RUN TIME- 104 Mins
WRITER(S)- Garon Tsuchiya, Nobuaki Minegishi, and Mark Protosevich
STARRING- Josh Brolin, Elizabeth Olsen, and Samuel L. Jackson
DIRECTOR- Spike Lee
Synopsis taken from IMDb
Obsessed with vengeance, a man sets out to find out why he was kidnapped and locked into solitary confinement for 20 years without reason.
Now, being fair, I'm not going to do as some movie critics do and judge the film at hand on how much they like/dislike the director. In this case, Spike Lee being widely disliked for many reasons was, I believe, the reason for so many bad reviews for this flick. Being totally unbiased as usual, I can admit that the guy makes good movies, so my personal feelings towards him don't effect my opinion of his films.
It took me at least two viewings of the original Korean "Oldboy" before I got its appeal. Now, I'm a fan of the movie, like most. But, it took a little getting used to for me. However, since I've grown to like the original movie, it made it really easy for me to like this American remake, since it stays very true to the first film. But, there are differences, and some of them aren't for the better.
One of the things that made the 2003 motion picture so interesting to me, was the revenge element. I'm not a fan of torture films typically, but there are exceptions. And I really enjoyed watching the vengeance part, and seeing the truth be chipped away at. However, what I didn't like about the original Korean film was the incest. In fact, it's the reason I had to watch the film a few times before I was able to soften up to it and see what all the hype was about.
Funny thing is, in this rendition of the story, Joe Doucett (Josh Brolin) really doesn't get a good and healthy overdose of revenge. The hammer scene isn't as impactful, and is totally changed for that matter. I was expecting to see teeth being pried out, like in the other version. But nope, not this time. Instead, the torture is dulled down to a bare minimum, but still enough to keep me watching. Where things really got out of hand in my book, was the incest. And I thought the family relations in the original film were bad!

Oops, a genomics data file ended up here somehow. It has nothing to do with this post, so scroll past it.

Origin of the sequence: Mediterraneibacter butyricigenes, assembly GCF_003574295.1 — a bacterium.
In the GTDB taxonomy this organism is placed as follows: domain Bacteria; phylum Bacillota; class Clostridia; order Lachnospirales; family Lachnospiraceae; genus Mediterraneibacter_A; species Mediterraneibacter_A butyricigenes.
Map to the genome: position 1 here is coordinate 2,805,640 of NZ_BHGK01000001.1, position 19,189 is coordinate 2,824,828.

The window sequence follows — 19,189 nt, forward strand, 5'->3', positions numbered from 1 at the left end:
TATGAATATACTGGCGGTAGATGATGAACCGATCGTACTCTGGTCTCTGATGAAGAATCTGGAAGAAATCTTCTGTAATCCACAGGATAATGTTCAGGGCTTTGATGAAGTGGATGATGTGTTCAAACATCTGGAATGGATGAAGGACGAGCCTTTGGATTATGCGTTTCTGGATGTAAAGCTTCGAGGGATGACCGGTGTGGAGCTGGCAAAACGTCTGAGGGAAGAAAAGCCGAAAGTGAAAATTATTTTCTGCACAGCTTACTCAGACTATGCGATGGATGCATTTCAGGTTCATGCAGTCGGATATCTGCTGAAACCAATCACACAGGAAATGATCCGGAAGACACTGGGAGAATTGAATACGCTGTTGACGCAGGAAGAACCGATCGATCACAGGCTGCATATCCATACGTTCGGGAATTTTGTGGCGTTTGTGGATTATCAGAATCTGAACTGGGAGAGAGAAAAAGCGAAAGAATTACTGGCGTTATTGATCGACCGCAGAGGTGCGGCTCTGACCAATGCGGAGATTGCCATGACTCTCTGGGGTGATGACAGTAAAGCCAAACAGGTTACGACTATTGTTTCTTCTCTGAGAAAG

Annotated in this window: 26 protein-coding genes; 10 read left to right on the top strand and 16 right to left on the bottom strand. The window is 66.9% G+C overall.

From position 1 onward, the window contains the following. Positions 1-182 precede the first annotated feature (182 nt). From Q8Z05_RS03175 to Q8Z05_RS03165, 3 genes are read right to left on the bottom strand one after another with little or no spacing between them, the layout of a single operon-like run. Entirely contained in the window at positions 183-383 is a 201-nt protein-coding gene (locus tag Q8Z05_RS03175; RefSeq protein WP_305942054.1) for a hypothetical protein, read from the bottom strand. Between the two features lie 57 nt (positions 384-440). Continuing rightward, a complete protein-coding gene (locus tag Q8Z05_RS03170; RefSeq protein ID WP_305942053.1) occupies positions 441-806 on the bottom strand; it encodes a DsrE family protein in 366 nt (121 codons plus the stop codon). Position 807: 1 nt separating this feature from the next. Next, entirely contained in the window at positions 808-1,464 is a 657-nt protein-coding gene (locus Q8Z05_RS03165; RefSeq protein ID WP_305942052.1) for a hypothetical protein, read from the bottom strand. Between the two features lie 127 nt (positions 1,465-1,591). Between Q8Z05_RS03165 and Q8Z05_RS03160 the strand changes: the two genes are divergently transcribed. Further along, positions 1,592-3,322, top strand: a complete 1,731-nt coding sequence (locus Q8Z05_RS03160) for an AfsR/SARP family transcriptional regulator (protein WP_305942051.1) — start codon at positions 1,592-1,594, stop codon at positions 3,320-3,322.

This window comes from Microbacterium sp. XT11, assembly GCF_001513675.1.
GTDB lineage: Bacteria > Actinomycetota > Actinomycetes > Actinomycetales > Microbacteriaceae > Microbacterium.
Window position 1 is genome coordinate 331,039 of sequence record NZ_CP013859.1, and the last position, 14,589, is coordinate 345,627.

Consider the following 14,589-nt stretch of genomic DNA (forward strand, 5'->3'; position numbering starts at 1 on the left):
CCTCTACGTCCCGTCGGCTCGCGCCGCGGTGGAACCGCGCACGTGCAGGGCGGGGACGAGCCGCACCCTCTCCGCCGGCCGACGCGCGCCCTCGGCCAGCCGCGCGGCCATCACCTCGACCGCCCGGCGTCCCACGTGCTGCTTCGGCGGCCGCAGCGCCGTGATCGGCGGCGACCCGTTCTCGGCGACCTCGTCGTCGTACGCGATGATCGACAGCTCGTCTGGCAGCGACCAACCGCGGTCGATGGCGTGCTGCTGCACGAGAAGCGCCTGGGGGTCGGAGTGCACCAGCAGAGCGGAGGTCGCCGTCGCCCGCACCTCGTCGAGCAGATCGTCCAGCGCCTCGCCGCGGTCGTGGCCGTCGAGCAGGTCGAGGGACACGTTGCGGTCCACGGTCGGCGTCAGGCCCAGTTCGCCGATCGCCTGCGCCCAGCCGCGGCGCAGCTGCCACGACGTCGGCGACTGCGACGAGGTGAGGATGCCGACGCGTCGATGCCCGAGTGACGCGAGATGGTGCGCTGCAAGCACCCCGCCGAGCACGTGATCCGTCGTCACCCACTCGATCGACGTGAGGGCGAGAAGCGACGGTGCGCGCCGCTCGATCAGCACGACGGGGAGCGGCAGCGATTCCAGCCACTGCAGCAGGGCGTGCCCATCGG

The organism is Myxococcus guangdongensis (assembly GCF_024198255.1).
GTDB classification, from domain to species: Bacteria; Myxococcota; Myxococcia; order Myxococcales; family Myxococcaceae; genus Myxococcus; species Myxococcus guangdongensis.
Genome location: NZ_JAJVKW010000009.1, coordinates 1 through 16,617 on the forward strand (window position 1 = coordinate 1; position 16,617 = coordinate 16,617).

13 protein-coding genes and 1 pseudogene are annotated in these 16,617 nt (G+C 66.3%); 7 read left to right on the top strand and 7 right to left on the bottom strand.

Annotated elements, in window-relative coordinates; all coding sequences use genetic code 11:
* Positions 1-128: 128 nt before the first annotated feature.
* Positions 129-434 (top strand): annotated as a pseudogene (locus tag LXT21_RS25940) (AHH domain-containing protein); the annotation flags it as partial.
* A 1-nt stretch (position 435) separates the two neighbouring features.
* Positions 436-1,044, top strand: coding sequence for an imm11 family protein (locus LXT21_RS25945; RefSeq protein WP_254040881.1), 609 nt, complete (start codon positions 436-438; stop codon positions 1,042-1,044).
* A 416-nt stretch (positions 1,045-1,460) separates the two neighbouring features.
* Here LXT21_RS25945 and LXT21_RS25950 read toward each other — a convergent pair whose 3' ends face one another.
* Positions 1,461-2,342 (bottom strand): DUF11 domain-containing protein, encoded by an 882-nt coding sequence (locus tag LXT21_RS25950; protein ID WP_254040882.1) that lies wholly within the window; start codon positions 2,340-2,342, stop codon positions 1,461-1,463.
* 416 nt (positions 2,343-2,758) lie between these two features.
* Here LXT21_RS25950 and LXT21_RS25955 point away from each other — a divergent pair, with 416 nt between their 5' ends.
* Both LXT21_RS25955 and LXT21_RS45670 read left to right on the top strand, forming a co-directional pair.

Turns out, they upped the incest element by a lot. They dulled down the torture and gore, as I stated above, and really went for the gross strings with the incest. So, the things that I liked about the 2003 Korean film are completely flip-flopped in this one. There's hardly any torture, which disappoints me. And the fact that this film seems to be made solely for the shock value by raising the stakes of the family "bonding" seriously takes the wind out of my sails.
I will give it the credit of never getting boring, or dragging out too long. That was a main concern of mine. I didn't want it to really lack in things that the original didn't. Luckily it dodged this bullet and managed to keep me entertained the entire time. Only thing is, I was hoping to be excited, not just entertained. It doesn't take long before it picks up and throws you in the middle of things, and I do like that. Now, if only this flick had some meat on the bone, instead of just bone, we would have really been onto something.
On the other hand, the acting was very well executed. Josh Brolin, Samuel L. Jackson, Elizabeth Olsen, and Sharlto Copley give top-notch performances that are definitely worth remembering. It's a powerhouse of acting, for a story that needs to have it's balls reattached.
With this film not having the guts it needs to pull off such a twisted and demented story, it ends up being ridiculed by fans of the Korean film. And to be honest, I can't really defend it, nor will I. Even though I enjoyed the film, I didn't love it. So, I'm going to give it a passing grade, but I'm not going to act like it deserves a great rating, because it doesn't. Sad thing is, it really is one of the better American remakes! Still not impressed.
|3 out of 5 stars|